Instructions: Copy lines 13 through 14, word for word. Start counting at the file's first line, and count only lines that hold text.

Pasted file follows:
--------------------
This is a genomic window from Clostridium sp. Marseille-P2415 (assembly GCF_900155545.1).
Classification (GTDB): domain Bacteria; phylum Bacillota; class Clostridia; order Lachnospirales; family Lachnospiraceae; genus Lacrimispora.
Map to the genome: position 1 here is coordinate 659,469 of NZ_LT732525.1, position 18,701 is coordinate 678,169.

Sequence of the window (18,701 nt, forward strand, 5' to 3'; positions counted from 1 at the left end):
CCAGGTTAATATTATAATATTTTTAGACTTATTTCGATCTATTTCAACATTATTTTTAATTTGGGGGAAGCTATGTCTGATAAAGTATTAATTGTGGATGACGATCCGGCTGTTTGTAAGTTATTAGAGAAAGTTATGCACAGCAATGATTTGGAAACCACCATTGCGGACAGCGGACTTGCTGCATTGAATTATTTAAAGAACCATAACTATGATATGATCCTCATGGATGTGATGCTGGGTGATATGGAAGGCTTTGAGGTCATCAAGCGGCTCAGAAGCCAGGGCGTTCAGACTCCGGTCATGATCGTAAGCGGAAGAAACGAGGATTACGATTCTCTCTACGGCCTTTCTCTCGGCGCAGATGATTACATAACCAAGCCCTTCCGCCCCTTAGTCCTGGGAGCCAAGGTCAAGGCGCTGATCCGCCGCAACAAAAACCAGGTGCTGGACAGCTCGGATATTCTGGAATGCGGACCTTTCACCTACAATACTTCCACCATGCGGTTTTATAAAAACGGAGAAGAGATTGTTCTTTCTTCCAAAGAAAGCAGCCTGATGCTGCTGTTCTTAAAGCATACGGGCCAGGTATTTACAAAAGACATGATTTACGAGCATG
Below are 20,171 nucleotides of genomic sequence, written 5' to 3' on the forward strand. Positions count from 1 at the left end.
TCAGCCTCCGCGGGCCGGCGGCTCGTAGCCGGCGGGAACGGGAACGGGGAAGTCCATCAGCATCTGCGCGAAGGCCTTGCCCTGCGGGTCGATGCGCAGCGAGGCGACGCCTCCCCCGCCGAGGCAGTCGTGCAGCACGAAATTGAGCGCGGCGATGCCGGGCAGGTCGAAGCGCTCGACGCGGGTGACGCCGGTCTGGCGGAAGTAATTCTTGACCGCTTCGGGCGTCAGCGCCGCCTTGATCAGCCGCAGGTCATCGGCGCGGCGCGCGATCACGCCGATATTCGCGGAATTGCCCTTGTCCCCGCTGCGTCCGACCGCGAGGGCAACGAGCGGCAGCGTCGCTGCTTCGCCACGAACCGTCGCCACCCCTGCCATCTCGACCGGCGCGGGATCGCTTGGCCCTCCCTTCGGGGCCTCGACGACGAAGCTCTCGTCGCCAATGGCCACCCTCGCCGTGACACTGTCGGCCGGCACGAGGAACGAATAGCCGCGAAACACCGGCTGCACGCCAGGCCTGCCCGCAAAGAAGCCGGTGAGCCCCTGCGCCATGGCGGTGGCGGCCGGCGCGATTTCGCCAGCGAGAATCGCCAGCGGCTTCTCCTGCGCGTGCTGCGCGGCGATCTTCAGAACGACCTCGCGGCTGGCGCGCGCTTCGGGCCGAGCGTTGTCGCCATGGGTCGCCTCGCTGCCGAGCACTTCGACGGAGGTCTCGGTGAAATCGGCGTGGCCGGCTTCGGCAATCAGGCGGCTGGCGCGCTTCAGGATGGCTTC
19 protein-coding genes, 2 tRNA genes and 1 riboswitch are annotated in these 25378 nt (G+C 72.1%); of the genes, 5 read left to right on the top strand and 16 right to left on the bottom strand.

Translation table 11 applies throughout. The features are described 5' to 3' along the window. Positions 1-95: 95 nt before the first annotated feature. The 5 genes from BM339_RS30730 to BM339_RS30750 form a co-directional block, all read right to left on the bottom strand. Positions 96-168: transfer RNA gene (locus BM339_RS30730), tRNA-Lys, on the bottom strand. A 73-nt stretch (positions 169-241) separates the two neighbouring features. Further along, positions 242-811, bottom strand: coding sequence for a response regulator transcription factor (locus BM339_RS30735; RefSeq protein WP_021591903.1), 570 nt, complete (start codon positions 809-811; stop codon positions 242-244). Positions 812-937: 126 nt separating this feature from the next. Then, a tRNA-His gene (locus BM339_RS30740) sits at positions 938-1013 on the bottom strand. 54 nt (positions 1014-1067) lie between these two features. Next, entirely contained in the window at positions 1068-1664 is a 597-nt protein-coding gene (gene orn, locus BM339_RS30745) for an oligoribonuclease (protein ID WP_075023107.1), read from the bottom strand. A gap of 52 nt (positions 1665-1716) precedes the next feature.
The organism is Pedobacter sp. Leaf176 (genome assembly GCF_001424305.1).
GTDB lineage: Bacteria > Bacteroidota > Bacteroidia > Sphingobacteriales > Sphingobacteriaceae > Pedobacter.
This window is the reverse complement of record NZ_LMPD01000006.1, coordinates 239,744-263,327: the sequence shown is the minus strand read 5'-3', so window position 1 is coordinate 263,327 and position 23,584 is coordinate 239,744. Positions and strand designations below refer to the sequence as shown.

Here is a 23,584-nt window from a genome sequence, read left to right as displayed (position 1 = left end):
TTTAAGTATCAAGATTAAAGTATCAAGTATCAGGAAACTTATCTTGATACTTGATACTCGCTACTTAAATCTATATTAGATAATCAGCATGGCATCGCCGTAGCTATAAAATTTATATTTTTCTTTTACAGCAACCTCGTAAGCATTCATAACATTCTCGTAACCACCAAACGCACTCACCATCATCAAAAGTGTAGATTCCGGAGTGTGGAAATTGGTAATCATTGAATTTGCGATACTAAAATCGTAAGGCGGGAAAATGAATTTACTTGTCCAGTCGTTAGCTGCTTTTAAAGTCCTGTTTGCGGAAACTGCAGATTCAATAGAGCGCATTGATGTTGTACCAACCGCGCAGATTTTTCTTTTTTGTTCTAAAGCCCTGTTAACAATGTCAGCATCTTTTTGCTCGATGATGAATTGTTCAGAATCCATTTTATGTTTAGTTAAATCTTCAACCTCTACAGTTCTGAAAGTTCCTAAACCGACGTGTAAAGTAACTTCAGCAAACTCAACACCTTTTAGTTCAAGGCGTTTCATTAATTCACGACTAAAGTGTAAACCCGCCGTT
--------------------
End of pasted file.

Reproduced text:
Here is a 23,584-nt window from a genome sequence, read left to right as displayed (position 1 = left end):
TTTAAGTATCAAGATTAAAGTATCAAGTATCAGGAAACTTATCTTGATACTTGATACTCGCTACTTAAATCTATATTAGATAATCAGCATGGCATCGCCGTAGCTATAAAATTTATATTTTTCTTTTACAGCAACCTCGTAAGCATTCATAACATTCTCGTAACCACCAAACGCACTCACCATCATCAAAAGTGTAGATTCCGGAGTGTGGAAATTGGTAATCATTGAATTTGCGATACTAAAATCGTAAGGCGGGAAAATGAATTTACTTGTCCAGTCGTTAGCTGCTTTTAAAGTCCTGTTTGCGGAAACTGCAGATTCAATAGAGCGCATTGATGTTGTACCAACCGCGCAGATTTTTCTTTTTTGTTCTAAAGCCCTGTTAACAATGTCAGCATCTTTTTGCTCGATGATGAATTGTTCAGAATCCATTTTATGTTTAGTTAAATCTTCAACCTCTACAGTTCTGAAAGTTCCTAAACCGACGTGTAAAGTAACTTCAGCAAACTCAACACCTTTTAGTTCAAGGCGTTTCATTAATTCACGACTAAAGTGTAAACCCGCCGTT